Smart spraying is the name of one of the solutions in which digitalisation becomes automation. The initial goal in Germany is the precise application of foliar herbicides in row crops (and soon rape in wide rows). The necessary camera technology comes from Bosch, the agronomic decision-making algorithms from BASF-xarvio. Bosch and BASF have founded a joint venture for this purpose in 2021.
Individually switched PWM valves and special spot-fan nozzles from Agrotop with a spacing of 25 cm should be able to save up to 70 % of the amount of fertiliser at working speeds of up to 12 km/h. The boom is equipped with camera and light sensors. Camera and light modules are integrated in the boom, which have a "reaction speed" of only 65 milliseconds. This requires both active boom guidance and vibration damping in order to be able to guide the nozzles exactly 50 cm above the ground and also to exclude horizontal movements.
The image recognition system shows existing weeds at a very early stage of growth. In the row, they are detected when their size differs significantly from that of the crop. The LED light technology assists with shadows and also at night. Compared to satellites and drones, the system is of course more complex because there is a separate camera for every four nozzles (i.e. per metre of working width). But it recognises plants in the millimetre range and makes real-time applications possible.
An "early" technology partner is Amazone. There, one can imagine Smart Spraying being used in very different ways: as a stand-alone solution or in parallel to conventional surface spraying. That will also depend on the area of application. Smart Spraying can, of course, only be realised with foliar herbicides: A weed, no matter how small, must first be present. This corresponds to the logic of not treating preventively and, if so, then according to damage thresholds.
In the reality of Central European arable farming it will hardly be possible to implement this "flawlessly", Stefan Kiefer from Amazone also knows. In sugar beet, for example, a first surface spray is "compulsory". The further treatments, however, can be related more than before to the specific weed occurrence. Also in maize, where soil herbicides play a major role, there are application restrictions or a combination of area and spot spraying is necessary.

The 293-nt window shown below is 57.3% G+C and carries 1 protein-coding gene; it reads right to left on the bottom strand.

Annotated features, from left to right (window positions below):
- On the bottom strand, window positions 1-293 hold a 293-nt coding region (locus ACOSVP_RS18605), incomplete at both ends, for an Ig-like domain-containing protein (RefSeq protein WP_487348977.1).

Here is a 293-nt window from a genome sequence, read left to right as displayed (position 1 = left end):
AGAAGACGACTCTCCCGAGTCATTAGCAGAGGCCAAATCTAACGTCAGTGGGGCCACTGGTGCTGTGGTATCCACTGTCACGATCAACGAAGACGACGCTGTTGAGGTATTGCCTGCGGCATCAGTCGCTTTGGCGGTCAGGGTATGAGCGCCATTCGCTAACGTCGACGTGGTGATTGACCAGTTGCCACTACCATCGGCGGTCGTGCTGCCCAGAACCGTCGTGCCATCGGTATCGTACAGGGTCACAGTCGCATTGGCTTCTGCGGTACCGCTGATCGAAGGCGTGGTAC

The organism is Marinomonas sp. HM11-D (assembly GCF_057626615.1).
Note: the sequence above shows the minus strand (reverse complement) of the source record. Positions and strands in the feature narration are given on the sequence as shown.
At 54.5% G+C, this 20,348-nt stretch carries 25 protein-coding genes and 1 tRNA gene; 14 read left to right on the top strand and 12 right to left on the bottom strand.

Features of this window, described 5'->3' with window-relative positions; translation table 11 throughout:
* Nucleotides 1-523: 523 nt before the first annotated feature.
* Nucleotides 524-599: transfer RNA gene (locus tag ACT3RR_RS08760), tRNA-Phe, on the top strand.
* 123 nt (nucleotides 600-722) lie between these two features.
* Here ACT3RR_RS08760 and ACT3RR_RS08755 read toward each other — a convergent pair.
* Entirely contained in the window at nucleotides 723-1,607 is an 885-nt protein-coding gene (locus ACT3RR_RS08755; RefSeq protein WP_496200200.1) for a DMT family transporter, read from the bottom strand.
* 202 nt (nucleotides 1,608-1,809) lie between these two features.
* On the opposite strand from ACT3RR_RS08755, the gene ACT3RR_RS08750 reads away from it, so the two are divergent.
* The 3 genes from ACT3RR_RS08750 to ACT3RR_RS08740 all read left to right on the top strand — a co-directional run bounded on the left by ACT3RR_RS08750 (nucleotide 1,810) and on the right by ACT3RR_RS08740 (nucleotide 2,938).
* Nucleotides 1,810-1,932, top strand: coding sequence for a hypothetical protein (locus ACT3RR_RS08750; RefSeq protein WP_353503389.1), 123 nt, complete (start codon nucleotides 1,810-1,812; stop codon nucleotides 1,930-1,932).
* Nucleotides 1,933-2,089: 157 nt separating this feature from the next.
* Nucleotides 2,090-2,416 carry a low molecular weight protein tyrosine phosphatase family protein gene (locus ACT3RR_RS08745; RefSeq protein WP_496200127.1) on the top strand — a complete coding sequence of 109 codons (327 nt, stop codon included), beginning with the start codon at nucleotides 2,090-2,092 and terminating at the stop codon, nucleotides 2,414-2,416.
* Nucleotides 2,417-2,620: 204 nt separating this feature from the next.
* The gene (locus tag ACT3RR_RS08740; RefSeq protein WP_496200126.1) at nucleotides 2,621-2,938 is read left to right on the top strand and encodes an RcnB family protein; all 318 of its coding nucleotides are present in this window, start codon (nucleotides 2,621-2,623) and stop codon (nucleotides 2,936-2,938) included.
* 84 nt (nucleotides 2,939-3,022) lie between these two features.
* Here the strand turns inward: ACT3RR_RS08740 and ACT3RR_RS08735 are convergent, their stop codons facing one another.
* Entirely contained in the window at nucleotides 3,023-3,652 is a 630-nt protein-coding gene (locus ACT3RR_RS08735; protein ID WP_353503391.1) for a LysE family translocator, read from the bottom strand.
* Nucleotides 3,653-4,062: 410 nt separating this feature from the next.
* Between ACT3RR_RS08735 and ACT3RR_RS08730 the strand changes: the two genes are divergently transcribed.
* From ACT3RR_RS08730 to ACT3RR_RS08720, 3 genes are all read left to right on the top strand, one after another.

The project phase is over, says Kiefer. Now it's time for practice. And that may certainly hold one or two surprises and the need for adaptation. Assuming that a sprayer equipped for both smart spraying and surface spraying can easily cost twice as much as a previous one, this technology is not a general solution for every farm. On the contrary, specific profitable applications will emerge (also regionally). It can already be said that the advantage is greater in wetter regions and years, and perhaps greater for beet than for maize, because the herbicides are simply more expensive. Likewise, of course, a good utilisation rate is necessary to cover the costs. It is possible that a farm will not initially buy such a machine itself, but will lease it from the manufacturer. And of course the excellence will also increase with increasing political "caps" on crop protection.
The decisive factor is the basis for decision-making. In addition to the technical basis, the actual dimension of smart spraying is the question of which agents are used when and in which application rate. This, or rather the algorithms required for it, are based on three parameters: threshold values (need for control), timing depending on the growth of the weeds (as much efficiency with as little application rate as possible) and framework conditions (problem weeds, resistances). The whole concept is referred to as an "agronomic decision engine".
At this point at the latest, many farmers are likely to start asking questions: What is the basis for the decisions that the system provides? Are they better than those based on personal experience? In principle, the algorithms obtained in trials on "real fields" over the past few years are still being "trained", say Silvia Cifre-Wibrow and Florian Gwosdz from Bosch BASF Smart Farming GmbH. They are ready to recognise the relevant weeds. Nevertheless, interested farmers should not be left to their own devices when deciding on spraying. They can configure their own tolerance threshold and should receive support if something goes wrong. It is also important for the future to be able to understand why the algorithm made a certain decision. This may reveal connections that the farmer has not seen before.
All this data (for example, weed maps) is bundled on the Xarvio Field Manager platform. In this way, "historical" data can also be passed on to a new farmer when an area is transferred, thus increasing its value even further.
"Smart spraying" is a continuation on a new technological level of a process that began 40 years ago with weed control based on damage thresholds, but was never able to establish itself in widespread practice. Even with automatic weed detection and algorithms, everything will not change overnight now: suppliers are talking about a gradual market launch from next year.